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The overall build quality is about average for an entry-level DSLR, which is to say adequate but not brilliant. Admittedly I have spent a lot of time over the past few weeks using a variety of very expensive professional-quality DSLRs, but even so the A330 feels quite toy-like compared to many other APS-C DSLRs. The body shell is plastic and does feel a bit thin in places, although it's well finished and the controls are solidly and sensibly placed. A 490g body-only it's 40g heavier than the Canon EOS 1000D, one of its main competitors, but I wasn't too impressed by the build quality of that camera either.

The external hardware is also a bit on the average side. The monitor is no better than one would find on a good compact, with a diagonal size of 2.7 inches, 230,400-dot resolution and a viewing angle of about 160 degrees. The viewfinder is not so good. It is distinctly tunnel-like, with a very small viewing area even compared to previous Sony models.

One novelty is the unusual sliding hatch over the card slots and connector sockets, which include HDMI output. The A330 has dual card slots for both Sony's proprietary Memory Stick Duo cards and the more popular SD cards.

As with most current consumer DSLRs the controls bear more resemblance to those of a high-end compact than a traditional DSLR, no doubt intended to accommodate first time DLSR owners. The on-screen data panel offers tips for novices, as well as a useful chart showing the relationship between aperture, shutter speed and depth of field. The main shooting mode dial has the usual Auto and P/A/S/M manual modes, but also includes six scene programs. The Function button on the back brings up a brief menu with some creative options, but again they are no more sophisticated than one would find on a good compact. AF mode and area, metering mode, D-Range Optimiser setting and White Balance can be adjusted on screen, and there is some limited tonal control, with a range of presets that can be customised for contrast, saturation and sharpness. Adobe RGB and sRGB colour spaces are available, and the camera can shoot in Raw and Raw + JPEG modes, as well as Fine or Standard JPEG.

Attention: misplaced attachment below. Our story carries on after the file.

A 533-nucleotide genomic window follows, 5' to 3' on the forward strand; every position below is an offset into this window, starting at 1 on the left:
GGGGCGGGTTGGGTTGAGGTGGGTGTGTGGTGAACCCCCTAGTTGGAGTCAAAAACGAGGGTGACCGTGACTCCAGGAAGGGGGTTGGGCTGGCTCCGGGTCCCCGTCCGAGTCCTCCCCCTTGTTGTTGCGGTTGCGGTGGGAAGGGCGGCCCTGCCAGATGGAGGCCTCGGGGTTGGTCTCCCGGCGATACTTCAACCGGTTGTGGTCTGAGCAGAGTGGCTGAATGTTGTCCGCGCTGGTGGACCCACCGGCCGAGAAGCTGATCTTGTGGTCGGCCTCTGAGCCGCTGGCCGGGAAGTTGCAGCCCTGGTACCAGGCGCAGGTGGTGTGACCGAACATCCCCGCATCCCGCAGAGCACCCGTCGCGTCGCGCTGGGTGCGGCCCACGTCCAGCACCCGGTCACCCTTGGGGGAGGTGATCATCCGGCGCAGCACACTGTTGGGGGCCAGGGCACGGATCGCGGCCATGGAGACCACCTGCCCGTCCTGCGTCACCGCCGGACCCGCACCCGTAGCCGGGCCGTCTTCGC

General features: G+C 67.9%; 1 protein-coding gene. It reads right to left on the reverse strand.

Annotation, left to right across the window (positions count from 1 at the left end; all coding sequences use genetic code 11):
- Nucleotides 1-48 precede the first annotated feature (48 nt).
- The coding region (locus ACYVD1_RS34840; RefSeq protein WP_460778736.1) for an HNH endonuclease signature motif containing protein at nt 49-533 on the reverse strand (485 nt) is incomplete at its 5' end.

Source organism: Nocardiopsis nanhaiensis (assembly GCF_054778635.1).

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August 18, 2009, 2:50 pm

Was the previous Sony kit lens not 18-70mm rather than 18-55? :)

Thinking of picking up an A200 at the moment before they dry up, at ~£280 they certainly seem a better buy than the 230/330 @ ~£400!


August 18, 2009, 3:01 pm

It is indeed. I'll correct that.

I grabbed an A200 a couple of months ago because they were £270 with kit lens and free delivery from John Lewis. Nearly all other competing products were £100 more expensive. You just can't argue with that, even if Sony lenses are a bit more expensive and there is a greater choice of lenses in Canon and Nikon's lines.

Admitedly the kit lens isn't great - I had no idea quite how poor it was until seeing cliff's comparison shots, though - but its fine to start you off.


August 18, 2009, 3:17 pm

This seems like a step back in the ergonomics department. it just feels awkward to hold. One of the main reasons i got my a200 was because it was a big comfortable camera compared to the likes of nikon and canon.

Ed- remember you still have the back catalogue of konica minolta glass and unlike canon and nikon all the lenses will be stabilised.